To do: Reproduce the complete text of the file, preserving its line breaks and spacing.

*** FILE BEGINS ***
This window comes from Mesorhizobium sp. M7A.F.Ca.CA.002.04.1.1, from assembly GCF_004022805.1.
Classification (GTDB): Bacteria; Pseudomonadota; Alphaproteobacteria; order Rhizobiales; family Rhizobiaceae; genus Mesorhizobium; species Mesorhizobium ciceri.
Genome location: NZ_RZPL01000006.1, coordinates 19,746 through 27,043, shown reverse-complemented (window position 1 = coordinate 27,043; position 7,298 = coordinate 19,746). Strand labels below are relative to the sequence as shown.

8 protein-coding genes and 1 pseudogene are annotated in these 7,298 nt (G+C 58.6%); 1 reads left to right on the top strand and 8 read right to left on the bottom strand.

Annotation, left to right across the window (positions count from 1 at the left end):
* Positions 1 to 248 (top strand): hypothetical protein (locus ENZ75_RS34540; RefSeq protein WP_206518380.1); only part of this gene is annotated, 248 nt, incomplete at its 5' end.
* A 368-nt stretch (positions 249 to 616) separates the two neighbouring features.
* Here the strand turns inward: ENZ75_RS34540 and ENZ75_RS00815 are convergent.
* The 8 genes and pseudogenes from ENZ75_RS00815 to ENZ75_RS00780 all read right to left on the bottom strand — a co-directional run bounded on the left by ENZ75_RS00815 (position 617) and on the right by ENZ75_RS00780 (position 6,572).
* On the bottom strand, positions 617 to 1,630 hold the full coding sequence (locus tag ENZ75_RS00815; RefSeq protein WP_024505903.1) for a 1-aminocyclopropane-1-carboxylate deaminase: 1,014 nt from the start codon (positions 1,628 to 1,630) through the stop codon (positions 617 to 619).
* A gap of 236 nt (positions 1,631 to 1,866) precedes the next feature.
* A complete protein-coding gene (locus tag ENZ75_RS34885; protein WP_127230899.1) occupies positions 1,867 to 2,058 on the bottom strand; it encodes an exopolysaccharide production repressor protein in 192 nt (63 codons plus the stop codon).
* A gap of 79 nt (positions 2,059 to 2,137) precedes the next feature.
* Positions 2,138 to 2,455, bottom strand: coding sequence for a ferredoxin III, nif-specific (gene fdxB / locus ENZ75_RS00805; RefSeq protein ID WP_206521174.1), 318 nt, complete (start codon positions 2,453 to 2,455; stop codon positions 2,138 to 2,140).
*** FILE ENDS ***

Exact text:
This window comes from Mesorhizobium sp. M7A.F.Ca.CA.002.04.1.1, from assembly GCF_004022805.1.
Classification (GTDB): Bacteria; Pseudomonadota; Alphaproteobacteria; order Rhizobiales; family Rhizobiaceae; genus Mesorhizobium; species Mesorhizobium ciceri.
Genome location: NZ_RZPL01000006.1, coordinates 19,746 through 27,043, shown reverse-complemented (window position 1 = coordinate 27,043; position 7,298 = coordinate 19,746). Strand labels below are relative to the sequence as shown.

8 protein-coding genes and 1 pseudogene are annotated in these 7,298 nt (G+C 58.6%); 1 reads left to right on the top strand and 8 read right to left on the bottom strand.

Annotation, left to right across the window (positions count from 1 at the left end):
* Positions 1 to 248 (top strand): hypothetical protein (locus ENZ75_RS34540; RefSeq protein WP_206518380.1); only part of this gene is annotated, 248 nt, incomplete at its 5' end.
* A 368-nt stretch (positions 249 to 616) separates the two neighbouring features.
* Here the strand turns inward: ENZ75_RS34540 and ENZ75_RS00815 are convergent.
* The 8 genes and pseudogenes from ENZ75_RS00815 to ENZ75_RS00780 all read right to left on the bottom strand — a co-directional run bounded on the left by ENZ75_RS00815 (position 617) and on the right by ENZ75_RS00780 (position 6,572).
* On the bottom strand, positions 617 to 1,630 hold the full coding sequence (locus tag ENZ75_RS00815; RefSeq protein WP_024505903.1) for a 1-aminocyclopropane-1-carboxylate deaminase: 1,014 nt from the start codon (positions 1,628 to 1,630) through the stop codon (positions 617 to 619).
* A gap of 236 nt (positions 1,631 to 1,866) precedes the next feature.
* A complete protein-coding gene (locus tag ENZ75_RS34885; protein WP_127230899.1) occupies positions 1,867 to 2,058 on the bottom strand; it encodes an exopolysaccharide production repressor protein in 192 nt (63 codons plus the stop codon).
* A gap of 79 nt (positions 2,059 to 2,137) precedes the next feature.
* Positions 2,138 to 2,455, bottom strand: coding sequence for a ferredoxin III, nif-specific (gene fdxB / locus ENZ75_RS00805; RefSeq protein ID WP_206521174.1), 318 nt, complete (start codon positions 2,453 to 2,455; stop codon positions 2,138 to 2,140).